Anthony Nicholls is on a unique journey.
Growing up in the Torres Strait on the picturesque Thursday Island, he’s come a long way since those simpler childhood days of fishing and playing sport.
Now studying his Masters at the University of Sydney, Nicholls is taking the hustle and bustle of Sydney in his stride.
Nicholls, who recently joined the GIANTS AFL Women’s program as a trainer, has AFL Cape York to thank for helping him on his journey to the GIANTS.
The 23-year-old was part of AFL Cape York House, a program that provides education and boarding for Indigenous Australians from Far North Queensland and the Torres Strait.
“AFL Cape York House is a 43-bed facility specifically for Indigenous high school students from Cape York and the Torres Strait to come and basically go to school in a city,” Nicholls explains.
“That experience has really prepared me and given me all these study skills.
“Just learning how to be independent, learning how to make sure you make your lunch for the next day, and it’s really taught me how to time manage and juggle life because I had to juggle footy and school, and work, and tutoring, so I think that’s translated really nicely to where I am today.”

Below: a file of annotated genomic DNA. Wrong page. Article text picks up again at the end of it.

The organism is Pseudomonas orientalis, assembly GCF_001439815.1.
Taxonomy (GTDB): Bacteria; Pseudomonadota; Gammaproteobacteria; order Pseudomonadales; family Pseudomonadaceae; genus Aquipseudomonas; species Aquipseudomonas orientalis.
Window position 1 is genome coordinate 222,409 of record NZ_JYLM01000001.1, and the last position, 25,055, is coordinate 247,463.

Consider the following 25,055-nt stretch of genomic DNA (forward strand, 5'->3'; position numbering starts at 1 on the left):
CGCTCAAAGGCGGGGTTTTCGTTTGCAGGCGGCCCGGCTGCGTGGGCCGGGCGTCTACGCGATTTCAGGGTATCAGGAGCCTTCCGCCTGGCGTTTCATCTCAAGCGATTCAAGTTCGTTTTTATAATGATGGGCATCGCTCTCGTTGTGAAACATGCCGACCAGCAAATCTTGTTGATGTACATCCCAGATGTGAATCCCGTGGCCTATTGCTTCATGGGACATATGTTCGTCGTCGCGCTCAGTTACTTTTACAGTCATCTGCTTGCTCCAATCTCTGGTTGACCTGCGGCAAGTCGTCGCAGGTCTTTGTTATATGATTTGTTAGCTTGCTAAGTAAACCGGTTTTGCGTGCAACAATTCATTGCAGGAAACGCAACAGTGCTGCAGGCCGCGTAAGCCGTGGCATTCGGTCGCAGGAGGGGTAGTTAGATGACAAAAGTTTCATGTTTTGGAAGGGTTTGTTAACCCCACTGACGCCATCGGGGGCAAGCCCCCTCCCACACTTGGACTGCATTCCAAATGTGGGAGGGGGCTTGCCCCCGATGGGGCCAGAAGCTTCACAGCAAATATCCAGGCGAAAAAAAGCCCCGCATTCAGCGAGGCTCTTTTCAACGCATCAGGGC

While students at Cape York House have talent in football, the program – which was established in 1997 – also provides pathways to university or school-based apprenticeships.
Nicholls, who showed some promise on the football field, sees himself as an important example to current students that there are a number of ways to stay involved in sport even if it’s not playing.
“I think it’s so important because they’ve still got the idea that they want to make it as players, but they haven’t been able to see people enter the world of sport in a different manner,” he said.
“I think it’s so important to trailblaze and be a leader and be someone they can look up to.”
It’s easy for those students to look up to Nicholls, with the now accomplished graduate of the program returning to help out at AFL Cape York House.
“Before I moved to Sydney, I mentored there for a couple of months,” he said.
“I’d go into schools with some of the kids and sit with them in class and almost interpret sometimes because there is a bit of a language barrier between teachers and students.
“I’d help them in class and help them answer questions. After school I’d kick the footy with them and ask the other boys how their day went.
“I got a lot out of it because for another generation of Indigenous kids coming through, communication skills are becoming more refined so I had to learn how to pick my words.”
While Nicholls’ journey in sport will continue to evolve over the coming months and years, he’s just enjoying his new role at the GIANTS and being part of the AFL.
“It’s been really welcoming; it’s been a surreal experience being my first AFL club that I’ve worked with and the first AFL Women’s club that I’ve worked with,” he said.
“It’s been a real eye-opener, but it’s been really positive and I’ve loved every minute so far.”